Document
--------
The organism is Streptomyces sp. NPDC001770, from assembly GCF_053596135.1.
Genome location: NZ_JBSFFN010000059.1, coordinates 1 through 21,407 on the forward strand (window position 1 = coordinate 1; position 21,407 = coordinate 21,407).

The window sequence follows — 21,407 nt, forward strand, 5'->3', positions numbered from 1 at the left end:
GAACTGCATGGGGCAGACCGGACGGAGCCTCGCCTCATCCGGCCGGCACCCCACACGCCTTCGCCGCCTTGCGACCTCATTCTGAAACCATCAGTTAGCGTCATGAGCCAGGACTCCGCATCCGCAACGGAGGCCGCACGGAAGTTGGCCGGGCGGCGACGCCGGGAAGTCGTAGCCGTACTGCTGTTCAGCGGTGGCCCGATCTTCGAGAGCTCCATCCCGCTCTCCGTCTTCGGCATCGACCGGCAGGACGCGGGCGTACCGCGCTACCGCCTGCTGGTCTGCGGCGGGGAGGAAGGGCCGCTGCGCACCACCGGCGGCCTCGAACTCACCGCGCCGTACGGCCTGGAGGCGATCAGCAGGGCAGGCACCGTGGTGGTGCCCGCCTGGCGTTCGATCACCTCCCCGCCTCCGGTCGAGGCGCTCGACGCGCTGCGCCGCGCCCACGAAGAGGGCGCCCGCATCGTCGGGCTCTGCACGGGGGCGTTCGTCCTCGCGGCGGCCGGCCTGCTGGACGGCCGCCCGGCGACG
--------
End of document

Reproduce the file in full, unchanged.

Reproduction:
The organism is Streptomyces sp. NPDC001770, from assembly GCF_053596135.1.
Genome location: NZ_JBSFFN010000059.1, coordinates 1 through 21,407 on the forward strand (window position 1 = coordinate 1; position 21,407 = coordinate 21,407).

The window sequence follows — 21,407 nt, forward strand, 5'->3', positions numbered from 1 at the left end:
GAACTGCATGGGGCAGACCGGACGGAGCCTCGCCTCATCCGGCCGGCACCCCACACGCCTTCGCCGCCTTGCGACCTCATTCTGAAACCATCAGTTAGCGTCATGAGCCAGGACTCCGCATCCGCAACGGAGGCCGCACGGAAGTTGGCCGGGCGGCGACGCCGGGAAGTCGTAGCCGTACTGCTGTTCAGCGGTGGCCCGATCTTCGAGAGCTCCATCCCGCTCTCCGTCTTCGGCATCGACCGGCAGGACGCGGGCGTACCGCGCTACCGCCTGCTGGTCTGCGGCGGGGAGGAAGGGCCGCTGCGCACCACCGGCGGCCTCGAACTCACCGCGCCGTACGGCCTGGAGGCGATCAGCAGGGCAGGCACCGTGGTGGTGCCCGCCTGGCGTTCGATCACCTCCCCGCCTCCGGTCGAGGCGCTCGACGCGCTGCGCCGCGCCCACGAAGAGGGCGCCCGCATCGTCGGGCTCTGCACGGGGGCGTTCGTCCTCGCGGCGGCCGGCCTGCTGGACGGCCGCCCGGCGACG